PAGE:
Consolidating Vignettes (Part 4 of 6)
Choosing the Best Stories to Help Answer Common Questions
From the last post, you should have a long list of questions with bullet point answers prepared. These answers should include a story, what you learned, and how that experience will prepare you for the field. If you have these for most/all of the questions, you’re off to a great start!
As you certainly realized when coming up with your answers, some examples are really hard to come up with. At the same time, you hopefully surprised yourself with the abundance of experiences you’ve had. Simply going through the exercise of coming up with these examples will make you more prepared on interview day, so you’re already ahead of the game.
The next step is to go through common questions and see if there are any similarities. For example, the questions “How do you approach working in teams?” and “Tell me about a time you disagreed with a team decision. What did you do?” are very similar.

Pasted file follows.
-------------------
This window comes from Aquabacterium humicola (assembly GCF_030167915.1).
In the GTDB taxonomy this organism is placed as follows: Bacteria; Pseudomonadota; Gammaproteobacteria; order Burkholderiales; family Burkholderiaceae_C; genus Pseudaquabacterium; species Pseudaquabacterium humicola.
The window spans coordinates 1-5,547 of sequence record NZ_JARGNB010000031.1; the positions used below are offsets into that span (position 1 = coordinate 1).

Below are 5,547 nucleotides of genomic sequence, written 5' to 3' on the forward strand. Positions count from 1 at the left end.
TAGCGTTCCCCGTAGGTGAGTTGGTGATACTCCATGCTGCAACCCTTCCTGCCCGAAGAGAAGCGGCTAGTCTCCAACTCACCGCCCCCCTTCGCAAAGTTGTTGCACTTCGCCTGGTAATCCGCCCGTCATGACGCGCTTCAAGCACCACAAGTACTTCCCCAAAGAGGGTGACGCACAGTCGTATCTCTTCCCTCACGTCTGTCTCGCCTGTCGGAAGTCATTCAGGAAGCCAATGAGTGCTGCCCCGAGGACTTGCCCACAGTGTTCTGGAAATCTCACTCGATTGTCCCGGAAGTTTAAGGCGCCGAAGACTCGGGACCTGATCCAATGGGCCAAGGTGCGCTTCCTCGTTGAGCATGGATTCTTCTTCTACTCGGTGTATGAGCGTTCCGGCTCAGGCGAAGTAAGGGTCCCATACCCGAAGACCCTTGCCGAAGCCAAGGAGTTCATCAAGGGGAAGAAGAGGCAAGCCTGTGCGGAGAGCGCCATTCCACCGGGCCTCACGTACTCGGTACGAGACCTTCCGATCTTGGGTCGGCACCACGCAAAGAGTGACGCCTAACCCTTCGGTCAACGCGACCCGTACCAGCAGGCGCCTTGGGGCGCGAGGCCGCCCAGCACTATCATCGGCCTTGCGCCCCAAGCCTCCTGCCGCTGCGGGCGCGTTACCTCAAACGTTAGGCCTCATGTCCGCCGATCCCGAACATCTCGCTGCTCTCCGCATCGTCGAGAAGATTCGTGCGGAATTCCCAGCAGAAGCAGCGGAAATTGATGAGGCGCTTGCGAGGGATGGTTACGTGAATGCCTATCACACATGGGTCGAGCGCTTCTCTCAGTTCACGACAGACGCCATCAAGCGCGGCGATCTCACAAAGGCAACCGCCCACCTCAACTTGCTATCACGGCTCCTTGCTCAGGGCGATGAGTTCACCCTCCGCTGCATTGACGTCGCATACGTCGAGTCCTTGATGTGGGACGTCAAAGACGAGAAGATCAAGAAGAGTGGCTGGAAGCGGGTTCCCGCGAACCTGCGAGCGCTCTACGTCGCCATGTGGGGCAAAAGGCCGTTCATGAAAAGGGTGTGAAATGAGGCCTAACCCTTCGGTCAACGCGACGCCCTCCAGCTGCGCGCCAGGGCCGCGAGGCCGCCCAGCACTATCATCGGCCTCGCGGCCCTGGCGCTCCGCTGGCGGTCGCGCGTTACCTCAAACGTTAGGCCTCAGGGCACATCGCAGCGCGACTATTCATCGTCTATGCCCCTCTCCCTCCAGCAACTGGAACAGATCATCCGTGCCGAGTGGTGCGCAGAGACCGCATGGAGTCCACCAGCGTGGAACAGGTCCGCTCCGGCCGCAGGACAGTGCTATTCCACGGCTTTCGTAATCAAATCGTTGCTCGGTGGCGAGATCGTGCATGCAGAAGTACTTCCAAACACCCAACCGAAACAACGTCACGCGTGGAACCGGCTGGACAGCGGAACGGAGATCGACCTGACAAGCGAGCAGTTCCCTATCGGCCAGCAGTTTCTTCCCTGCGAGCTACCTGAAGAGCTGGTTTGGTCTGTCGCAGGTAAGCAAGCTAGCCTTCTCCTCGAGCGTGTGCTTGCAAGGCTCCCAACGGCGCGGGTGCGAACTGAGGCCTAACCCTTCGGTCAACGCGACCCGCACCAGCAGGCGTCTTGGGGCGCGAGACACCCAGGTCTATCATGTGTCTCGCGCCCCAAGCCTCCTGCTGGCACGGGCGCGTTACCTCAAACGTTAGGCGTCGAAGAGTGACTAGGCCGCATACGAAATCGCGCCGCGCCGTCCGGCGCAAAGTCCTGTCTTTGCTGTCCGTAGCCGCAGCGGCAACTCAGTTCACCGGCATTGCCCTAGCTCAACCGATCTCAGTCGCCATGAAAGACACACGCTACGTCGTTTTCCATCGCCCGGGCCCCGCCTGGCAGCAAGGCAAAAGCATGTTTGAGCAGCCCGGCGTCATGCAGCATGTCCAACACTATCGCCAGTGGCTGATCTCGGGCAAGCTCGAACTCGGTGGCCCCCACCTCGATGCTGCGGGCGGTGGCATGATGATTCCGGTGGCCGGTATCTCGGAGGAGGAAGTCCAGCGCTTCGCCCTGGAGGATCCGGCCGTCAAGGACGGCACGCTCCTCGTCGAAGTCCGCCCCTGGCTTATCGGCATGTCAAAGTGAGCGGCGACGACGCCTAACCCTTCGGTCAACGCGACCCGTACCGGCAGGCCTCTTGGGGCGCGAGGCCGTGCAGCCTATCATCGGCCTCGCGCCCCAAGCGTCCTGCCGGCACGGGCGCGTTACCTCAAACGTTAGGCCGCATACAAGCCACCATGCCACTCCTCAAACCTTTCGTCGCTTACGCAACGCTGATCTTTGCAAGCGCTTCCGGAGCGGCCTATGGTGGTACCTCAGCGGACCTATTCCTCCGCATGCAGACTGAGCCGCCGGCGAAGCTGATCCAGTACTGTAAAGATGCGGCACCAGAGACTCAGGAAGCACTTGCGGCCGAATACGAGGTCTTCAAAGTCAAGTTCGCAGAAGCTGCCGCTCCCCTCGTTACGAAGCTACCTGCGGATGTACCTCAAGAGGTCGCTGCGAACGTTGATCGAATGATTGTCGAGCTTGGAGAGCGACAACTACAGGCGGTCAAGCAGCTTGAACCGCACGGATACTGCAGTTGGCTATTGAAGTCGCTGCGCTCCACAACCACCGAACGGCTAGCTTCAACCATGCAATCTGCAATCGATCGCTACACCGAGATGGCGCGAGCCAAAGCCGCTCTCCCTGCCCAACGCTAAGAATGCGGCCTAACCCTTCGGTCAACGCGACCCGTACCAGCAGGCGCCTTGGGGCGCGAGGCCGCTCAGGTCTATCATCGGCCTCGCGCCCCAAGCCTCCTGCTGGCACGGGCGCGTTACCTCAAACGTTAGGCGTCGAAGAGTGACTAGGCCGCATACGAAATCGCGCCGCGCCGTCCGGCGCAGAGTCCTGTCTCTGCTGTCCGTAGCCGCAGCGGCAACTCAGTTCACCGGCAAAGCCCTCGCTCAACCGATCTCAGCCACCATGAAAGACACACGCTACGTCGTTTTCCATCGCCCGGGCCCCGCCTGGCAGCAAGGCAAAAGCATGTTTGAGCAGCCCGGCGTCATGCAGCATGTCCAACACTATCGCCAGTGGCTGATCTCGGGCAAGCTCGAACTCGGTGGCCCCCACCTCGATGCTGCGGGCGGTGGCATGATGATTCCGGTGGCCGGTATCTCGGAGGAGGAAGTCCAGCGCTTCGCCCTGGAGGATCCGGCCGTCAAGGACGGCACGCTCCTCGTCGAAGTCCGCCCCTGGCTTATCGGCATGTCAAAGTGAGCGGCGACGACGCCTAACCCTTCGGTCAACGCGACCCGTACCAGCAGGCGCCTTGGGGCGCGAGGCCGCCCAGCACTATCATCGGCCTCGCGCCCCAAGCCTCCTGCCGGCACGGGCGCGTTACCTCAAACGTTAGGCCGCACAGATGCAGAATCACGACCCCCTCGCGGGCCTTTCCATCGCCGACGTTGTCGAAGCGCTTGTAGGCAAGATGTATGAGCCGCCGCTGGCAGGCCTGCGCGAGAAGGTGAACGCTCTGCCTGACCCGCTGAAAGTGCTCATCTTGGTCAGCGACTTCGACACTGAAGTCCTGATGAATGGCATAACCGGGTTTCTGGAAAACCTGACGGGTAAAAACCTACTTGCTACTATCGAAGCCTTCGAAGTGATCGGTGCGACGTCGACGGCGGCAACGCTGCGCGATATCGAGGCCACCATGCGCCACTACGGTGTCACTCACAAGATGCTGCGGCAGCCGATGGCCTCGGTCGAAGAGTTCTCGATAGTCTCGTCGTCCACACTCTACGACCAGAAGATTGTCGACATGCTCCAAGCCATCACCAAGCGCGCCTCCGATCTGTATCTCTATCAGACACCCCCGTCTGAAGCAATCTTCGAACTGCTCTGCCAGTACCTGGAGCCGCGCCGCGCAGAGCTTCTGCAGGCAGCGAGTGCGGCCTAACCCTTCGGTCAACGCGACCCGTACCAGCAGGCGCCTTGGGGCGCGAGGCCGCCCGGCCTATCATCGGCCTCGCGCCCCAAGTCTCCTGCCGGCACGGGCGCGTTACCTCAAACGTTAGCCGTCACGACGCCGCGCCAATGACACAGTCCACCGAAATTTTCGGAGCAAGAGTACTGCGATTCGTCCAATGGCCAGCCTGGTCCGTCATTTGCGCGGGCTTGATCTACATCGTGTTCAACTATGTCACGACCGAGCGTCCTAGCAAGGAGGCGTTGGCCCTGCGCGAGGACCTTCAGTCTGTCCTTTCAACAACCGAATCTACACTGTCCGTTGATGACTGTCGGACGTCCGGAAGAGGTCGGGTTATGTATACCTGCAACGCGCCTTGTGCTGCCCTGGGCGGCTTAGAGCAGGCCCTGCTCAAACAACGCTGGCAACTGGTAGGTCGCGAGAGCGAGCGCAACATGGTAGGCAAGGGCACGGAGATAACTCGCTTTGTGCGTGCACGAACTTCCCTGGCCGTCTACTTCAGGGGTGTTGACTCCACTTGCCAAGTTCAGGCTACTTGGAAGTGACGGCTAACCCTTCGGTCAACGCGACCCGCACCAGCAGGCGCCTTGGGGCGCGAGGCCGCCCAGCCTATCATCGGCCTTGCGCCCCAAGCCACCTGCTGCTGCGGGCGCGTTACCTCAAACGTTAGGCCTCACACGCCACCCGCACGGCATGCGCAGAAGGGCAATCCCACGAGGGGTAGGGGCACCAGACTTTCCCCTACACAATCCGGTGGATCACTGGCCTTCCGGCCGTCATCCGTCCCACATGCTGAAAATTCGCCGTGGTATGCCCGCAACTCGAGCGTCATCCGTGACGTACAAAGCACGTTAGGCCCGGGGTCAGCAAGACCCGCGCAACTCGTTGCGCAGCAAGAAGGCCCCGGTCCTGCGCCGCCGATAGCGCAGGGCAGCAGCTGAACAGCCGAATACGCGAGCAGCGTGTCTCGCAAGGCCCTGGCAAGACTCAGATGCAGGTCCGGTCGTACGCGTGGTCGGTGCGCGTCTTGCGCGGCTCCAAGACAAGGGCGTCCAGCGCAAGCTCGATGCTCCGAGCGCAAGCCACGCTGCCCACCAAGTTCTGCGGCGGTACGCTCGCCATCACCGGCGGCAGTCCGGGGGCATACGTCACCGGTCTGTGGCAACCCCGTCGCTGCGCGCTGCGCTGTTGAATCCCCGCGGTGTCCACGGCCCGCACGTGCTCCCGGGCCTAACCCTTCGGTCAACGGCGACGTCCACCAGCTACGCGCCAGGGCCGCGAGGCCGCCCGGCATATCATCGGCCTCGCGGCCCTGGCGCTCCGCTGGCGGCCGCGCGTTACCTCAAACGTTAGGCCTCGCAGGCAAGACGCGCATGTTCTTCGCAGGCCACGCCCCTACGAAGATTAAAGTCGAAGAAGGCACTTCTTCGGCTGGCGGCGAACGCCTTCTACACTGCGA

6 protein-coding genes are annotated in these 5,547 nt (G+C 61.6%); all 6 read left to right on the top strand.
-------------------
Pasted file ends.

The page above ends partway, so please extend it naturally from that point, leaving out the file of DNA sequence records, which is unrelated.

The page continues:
Once you’ve grouped the questions, take a look at your answers. Looking at your answers, is there one story you thought of that is strong, expresses something about you that matches your three adjectives, that could be adjusted to answer multiple questions? If so, practice adjusting the answer to apply to any question in that group. Once you recognize similarities between questions, it’ll be easy for you to apply this same approach during your interview, allowing you to answer questions with the strongest examples possible. Ideally, you’ll have 5-10 stories that can be adjusted to answer a variety of questions, showing your competence, confidence, and the three adjectives you chose to highlight.